Looming over me

I don’t know if there’s an actual etymological connection between the weaving tool and the expression of doom, but it has seemed more and more likely over the past couple of months. After a loom was passed along to me last Christmas, I put a lot of work into getting it ready to use—assembling it, cleaning several decades of someone else’s basement off it, buying some missing parts, figuring out some light repairs, buying a (very good!) Craftsy class to relearn how to put a warp on—I realized that it had some technical issues I wasn’t prepared to deal with. I reached out to the Textile Arts Center to see if they had anyone who did one-on-one teaching/loom setup and repair, but none of the weavers they passed my request along to ever contacted me. And so the loom sat, taking up a not insignificant amount of space and making me feel terrible every time I looked at it. For months. And since it was set up in our bedroom, it was one of the last things I saw at night and one of the first things I saw in the morning.

Finally, over Labor Day weekend, I was forced to confront the fact that getting the loom into fighting shape and getting myself up to speed with weaving again were going to take time and energy I’d really rather spend on other things right now. So I listed it for donation through Materials for the Arts and someone from a girls’ afterschool program in Harlem came and picked it up today. And I swear the apartment feels lighter and brighter. I’m even breathing more deeply. It’s like the loom was sucking up all the light and oxygen in the room. If I’m in a position where I want to weave again in the future, I’ll take some time to research looms and find one that fits my needs instead of trying to work with something that turned out not to be right for me.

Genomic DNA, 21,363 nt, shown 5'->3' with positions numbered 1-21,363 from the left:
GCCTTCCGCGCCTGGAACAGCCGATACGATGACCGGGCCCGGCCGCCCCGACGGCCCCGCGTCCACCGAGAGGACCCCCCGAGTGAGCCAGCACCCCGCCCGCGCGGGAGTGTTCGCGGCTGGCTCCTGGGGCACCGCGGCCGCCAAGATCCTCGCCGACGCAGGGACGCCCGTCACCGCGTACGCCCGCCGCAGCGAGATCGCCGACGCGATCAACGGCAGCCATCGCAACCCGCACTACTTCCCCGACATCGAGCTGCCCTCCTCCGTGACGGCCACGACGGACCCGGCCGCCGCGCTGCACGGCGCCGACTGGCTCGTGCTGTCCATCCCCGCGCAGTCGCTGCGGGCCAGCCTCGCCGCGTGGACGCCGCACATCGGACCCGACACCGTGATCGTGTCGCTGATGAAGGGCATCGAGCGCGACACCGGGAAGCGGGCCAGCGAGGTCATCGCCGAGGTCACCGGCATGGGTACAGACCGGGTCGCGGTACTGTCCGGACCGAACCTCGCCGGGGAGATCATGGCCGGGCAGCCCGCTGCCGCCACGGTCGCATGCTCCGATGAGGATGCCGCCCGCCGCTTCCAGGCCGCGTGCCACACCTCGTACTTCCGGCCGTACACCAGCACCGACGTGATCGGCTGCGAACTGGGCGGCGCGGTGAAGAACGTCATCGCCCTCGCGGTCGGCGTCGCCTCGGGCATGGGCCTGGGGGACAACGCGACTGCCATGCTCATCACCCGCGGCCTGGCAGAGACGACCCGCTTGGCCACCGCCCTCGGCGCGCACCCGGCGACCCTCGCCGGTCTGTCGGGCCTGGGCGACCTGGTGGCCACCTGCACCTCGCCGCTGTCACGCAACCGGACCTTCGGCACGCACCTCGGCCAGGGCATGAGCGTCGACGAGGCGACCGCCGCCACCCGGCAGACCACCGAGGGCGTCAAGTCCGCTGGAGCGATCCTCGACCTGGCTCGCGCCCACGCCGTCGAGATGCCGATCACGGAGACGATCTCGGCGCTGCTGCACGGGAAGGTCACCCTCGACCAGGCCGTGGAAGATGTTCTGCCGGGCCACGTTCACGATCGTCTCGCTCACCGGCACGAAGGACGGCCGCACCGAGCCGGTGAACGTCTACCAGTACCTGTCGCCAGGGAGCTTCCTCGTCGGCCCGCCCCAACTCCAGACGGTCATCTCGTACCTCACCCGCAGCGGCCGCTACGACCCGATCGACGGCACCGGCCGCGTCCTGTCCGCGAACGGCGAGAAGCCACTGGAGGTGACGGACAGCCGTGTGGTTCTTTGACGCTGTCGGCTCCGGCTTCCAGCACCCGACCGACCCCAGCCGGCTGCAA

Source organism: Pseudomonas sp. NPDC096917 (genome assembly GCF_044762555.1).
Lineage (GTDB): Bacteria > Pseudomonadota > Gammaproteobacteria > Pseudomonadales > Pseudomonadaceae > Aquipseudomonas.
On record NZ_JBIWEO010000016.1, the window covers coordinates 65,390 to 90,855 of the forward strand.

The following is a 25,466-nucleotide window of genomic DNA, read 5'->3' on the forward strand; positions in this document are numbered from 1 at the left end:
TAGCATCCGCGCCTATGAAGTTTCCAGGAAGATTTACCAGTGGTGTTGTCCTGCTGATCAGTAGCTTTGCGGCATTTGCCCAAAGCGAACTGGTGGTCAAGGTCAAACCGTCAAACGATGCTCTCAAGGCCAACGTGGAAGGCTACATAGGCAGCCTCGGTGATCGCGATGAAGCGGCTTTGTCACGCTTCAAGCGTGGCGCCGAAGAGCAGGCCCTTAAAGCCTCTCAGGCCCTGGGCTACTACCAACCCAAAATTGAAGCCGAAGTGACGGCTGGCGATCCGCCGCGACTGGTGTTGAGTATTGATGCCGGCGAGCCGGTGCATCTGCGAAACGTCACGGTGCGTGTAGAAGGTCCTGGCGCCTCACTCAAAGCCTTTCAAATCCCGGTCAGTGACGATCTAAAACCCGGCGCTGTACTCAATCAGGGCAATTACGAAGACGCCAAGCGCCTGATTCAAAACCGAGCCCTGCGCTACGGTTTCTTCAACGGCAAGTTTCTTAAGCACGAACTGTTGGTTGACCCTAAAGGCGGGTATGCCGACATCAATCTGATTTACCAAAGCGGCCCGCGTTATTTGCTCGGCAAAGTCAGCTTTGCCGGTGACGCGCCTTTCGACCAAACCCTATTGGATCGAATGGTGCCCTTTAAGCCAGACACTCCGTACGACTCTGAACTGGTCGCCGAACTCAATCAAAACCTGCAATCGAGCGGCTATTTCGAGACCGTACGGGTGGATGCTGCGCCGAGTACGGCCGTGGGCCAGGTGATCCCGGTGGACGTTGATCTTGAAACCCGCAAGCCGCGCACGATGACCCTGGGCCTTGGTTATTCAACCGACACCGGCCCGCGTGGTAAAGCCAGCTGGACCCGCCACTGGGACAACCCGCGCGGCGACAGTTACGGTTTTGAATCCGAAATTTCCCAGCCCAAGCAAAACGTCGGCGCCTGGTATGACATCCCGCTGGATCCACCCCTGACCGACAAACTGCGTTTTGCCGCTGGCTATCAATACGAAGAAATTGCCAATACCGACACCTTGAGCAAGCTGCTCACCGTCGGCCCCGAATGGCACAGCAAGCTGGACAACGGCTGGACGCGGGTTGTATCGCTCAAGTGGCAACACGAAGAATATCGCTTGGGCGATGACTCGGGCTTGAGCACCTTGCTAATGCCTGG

One thing this frees me up to do more of is surface design experimentation, which I’m really excited about these days. I took a great workshop on stenciling on fabric from Anna Joyce when she was in town recently; I made these napkins and table runner with the Schoon logo design.
unnamed-1I’m also signed up for Jen Hewitt‘s online block printing workshop in a few weeks. I’m so excited!—I’ve been a fan of her work for ages and I’m really thrilled to have the chance to learn from her.

Manager schedule vs. maker schedule

One way or another, I recently came across Paul Graham’s 2009 blog post about the difference in how “managers” and makers” prefer to allocate their time and it’s gotten me thinking pretty hard about how I choose/prefer to spend mine. His framework is a little different from mine, since he’s writing about start-up culture and the fact that meetings interrupt the flow that programmers and writers (his examples) need to be in in order to be productive. I tend to roll my eyes at the idea that you can’t create effectively unless you have long stretches of time—I know too many people who write multiple books a year while also holding down full-time jobs in addition to other responsibilities (family, charity work, exercise, seeing friends) to buy into that and I firmly believe that working on something for 15 minutes a day everyday is going to get you farther faster than working on for four hours every two weeks—but then I had a creatively rich and productive long weekend over the fourth of July and I have to reconsider my position.

And here it is: Working on a project for short intervals on a regular basis is exceptionally good for productivity, but only when it’s something you already know how to do. For instance, I do almost all of my sewing in 20-30 minute spaces between getting ready in the morning and leaving for work or between arriving home and when I make dinner. I don’t make a tremendous amount of progress in any particular session, but the cumulative effect is a closet that’s increasingly more handmade than not. But I’m pretty comfortable with my sewing machine and the patterns I’m sewing (which I really should blog about at some point, hmm?) aren’t difficult. I’m using a couple over and over, and even if certain steps are fiddly, I still know what I’m doing. Likewise, I rarely spin for long stretches, but 15-30 minutes here and there will produce full skeins of yarn in a surprisingly short period of time. (I’m in the middle of spinning for a really cool project that I should write about soon.)